• atl134 Salt Lake City, UT
    Oct. 10, 2011 8:59 a.m.

    I know my major wasn't even offered at any state school. I went to Penn State (that's a heck of an out of state tuition bill) since it's one of the top three in the nation for my program, I graduated a semester early, and spent the first year at one of Penn State's satellite campuses to save money (lived just across the border so I could commute to that one). Still ended up with about 36k in debt over 3.5 years despite a sizable number of scholarships and grants. My dad is covering half of it, but as for the other half, that 18k is already 13k paid off in two years while I'm in graduate school since science major graduate students often have grants that pay them and their tuition.

    I needed a lot of things to go the right way to get to a manageable debt situation, there are others I know that aren't nearly as likely, particularly the med school student.

  • GAmom Athens, GA
    Oct. 10, 2011 8:38 a.m.

    This is not a new phenomenon. When my husband and I were in graduate school we used student loans to get through. We paid our last one off the month before our first child started college. We have encouraged our kids to not use student loans except for a last ditch need. So far neither of our daughters have had to resort to loans. Our son is in law school and the only student loan he has to deal with is one his wife got for her education. It is tough and can be done. But it does seem more difficult to live than years ago for these young students.

  • David B. Cedar City, UT
    Oct. 10, 2011 8:30 a.m.

    To quote a line from Rodney Dandgerfield "Stay at Home Kids let your parents Worry About it"!But if you really want to thank somebody all you have to do is look at Washington! All they know how to do is spend spend spend! There has to be a way to make them spend within their means and that also goes for everybody else! Lawyers,Doctors,Politicians and so forth. How is the youth of today are going to survive the onslaught of the greedy ones?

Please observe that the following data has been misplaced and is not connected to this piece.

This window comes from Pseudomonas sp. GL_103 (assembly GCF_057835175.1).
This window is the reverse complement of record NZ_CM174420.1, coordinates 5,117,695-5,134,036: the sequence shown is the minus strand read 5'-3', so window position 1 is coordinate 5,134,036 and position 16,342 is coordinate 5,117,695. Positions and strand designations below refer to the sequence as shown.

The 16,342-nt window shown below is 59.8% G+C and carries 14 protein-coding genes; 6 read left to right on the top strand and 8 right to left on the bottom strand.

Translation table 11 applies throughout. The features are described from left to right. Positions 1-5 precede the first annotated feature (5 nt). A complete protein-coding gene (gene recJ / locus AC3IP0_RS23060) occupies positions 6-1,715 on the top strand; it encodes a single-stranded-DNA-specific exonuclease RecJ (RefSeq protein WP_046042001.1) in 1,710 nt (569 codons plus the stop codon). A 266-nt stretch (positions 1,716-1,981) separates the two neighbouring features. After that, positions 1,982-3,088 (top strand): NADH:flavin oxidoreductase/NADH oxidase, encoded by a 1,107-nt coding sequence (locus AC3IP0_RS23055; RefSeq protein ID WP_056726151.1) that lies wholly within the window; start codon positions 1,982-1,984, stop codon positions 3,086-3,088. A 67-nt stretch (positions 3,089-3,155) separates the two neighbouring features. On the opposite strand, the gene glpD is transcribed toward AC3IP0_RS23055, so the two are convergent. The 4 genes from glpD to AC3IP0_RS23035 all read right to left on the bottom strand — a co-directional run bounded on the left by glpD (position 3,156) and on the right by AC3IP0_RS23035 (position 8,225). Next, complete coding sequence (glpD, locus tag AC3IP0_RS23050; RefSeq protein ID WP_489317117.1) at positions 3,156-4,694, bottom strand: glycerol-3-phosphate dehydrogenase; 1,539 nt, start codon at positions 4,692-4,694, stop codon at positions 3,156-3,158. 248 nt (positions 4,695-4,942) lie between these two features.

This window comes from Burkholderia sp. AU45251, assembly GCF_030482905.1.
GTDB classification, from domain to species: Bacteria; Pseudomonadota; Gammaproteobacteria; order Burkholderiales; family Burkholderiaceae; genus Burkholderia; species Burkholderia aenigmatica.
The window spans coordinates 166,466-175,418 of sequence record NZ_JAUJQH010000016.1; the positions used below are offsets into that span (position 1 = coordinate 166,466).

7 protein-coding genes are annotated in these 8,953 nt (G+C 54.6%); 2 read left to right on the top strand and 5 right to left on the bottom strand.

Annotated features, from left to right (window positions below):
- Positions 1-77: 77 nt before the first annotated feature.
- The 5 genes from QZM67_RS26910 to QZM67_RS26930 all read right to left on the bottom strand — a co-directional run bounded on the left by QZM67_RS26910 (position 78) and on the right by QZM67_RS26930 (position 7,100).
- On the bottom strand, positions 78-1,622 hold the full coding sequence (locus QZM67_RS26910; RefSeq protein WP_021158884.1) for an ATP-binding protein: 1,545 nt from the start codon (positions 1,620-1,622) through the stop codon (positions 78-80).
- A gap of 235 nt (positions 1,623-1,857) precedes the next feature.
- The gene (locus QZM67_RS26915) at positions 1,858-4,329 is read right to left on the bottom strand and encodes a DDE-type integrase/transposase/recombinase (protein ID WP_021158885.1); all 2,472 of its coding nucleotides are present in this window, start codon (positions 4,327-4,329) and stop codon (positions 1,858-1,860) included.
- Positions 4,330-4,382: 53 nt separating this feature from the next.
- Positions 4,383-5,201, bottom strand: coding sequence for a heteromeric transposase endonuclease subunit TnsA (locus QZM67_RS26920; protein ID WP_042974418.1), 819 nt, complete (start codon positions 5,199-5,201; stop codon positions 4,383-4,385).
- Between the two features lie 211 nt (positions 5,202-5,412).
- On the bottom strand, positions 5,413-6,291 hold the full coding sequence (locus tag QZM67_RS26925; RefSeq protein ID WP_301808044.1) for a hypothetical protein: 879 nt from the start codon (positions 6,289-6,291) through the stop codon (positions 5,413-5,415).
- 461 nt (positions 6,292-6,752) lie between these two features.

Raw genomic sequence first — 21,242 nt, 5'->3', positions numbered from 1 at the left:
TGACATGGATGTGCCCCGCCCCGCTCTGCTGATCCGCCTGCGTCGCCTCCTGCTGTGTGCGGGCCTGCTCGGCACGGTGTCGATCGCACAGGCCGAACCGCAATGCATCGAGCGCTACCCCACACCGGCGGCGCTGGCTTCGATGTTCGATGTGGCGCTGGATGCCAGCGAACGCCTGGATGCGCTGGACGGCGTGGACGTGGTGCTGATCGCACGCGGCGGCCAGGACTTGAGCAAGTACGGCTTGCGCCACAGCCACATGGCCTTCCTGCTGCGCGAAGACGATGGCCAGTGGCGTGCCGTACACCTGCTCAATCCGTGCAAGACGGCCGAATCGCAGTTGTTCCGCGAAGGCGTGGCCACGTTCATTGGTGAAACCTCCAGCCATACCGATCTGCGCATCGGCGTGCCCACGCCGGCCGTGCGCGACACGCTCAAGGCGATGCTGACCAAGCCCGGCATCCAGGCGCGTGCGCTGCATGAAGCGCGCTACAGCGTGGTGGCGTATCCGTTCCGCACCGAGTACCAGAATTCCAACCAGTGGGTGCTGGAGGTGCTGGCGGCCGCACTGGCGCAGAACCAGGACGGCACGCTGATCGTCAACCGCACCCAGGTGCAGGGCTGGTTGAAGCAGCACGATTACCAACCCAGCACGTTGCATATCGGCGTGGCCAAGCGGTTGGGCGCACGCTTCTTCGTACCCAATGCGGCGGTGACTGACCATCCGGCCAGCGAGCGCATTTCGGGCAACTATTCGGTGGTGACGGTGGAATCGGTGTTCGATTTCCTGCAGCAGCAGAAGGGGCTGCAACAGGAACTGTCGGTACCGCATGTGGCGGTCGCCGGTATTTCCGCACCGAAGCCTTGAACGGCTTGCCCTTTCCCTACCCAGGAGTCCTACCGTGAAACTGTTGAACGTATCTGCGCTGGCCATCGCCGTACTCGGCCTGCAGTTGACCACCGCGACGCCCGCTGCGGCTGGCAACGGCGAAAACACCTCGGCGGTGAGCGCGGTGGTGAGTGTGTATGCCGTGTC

• mecr Bountiful, UT
    Oct. 10, 2011 8:28 a.m.

    And that's why I work: to help my children go thru college without getting into debt. They work during summer saving every penny and I help with the rest. Yes, I am not dressing the last fashion but I am pleased to see both thriving at school. I know of another friend who graduated suma cum laude in U of U without any debt. How did he do it? working for fedex part time and getting tuition reimbursement. On the other hand, I know of a couple who live in a nice condo, mom stay at home taking care of the baby and dad goes to the U. She admitted they have been living of student loans but "when he graduates, he will be able to pay them off". I don't think so lady....

  • Call_It_As_It_Is N. Salt Lake, Ut
    Oct. 10, 2011 8:28 a.m.

    This article is quite depressing.. currently, I am enrolled in graduate school (first semester) and the thought of how much debt I am going into is disheartening. I have made a plan to pay of the interest (and principal if I can) before the loans go into affect, but the thought of this debt is almost unbearable. To add to that, my wife has about 10k in student debt that we are currently paying off.

    Having said that.. I have a great job and I have considered dropping out of grad school because I don't want that financial burden for the next 10-30 yrs. I made it through my undergraduate debt free because of working and scholarships (not available to me in grad school), but by dropping out, it doesn't help the U.S. economy, but it will help my mental, emotional, and financial (short-term) well-being. People like me are stuck between a rock and a hard spot because we want the education, but also understand the financial burden.. what are we to do?

  • carman Wasatch Front, UT
    Oct. 10, 2011 8:22 a.m.


    I am grateful that my parents did not have your attitude. While I agree that students can help with the cost of their education, and that state schools and/or local colleges are a great option for many, many students, I DO NOT agree that putting children out on their own for college is prudent or even moral.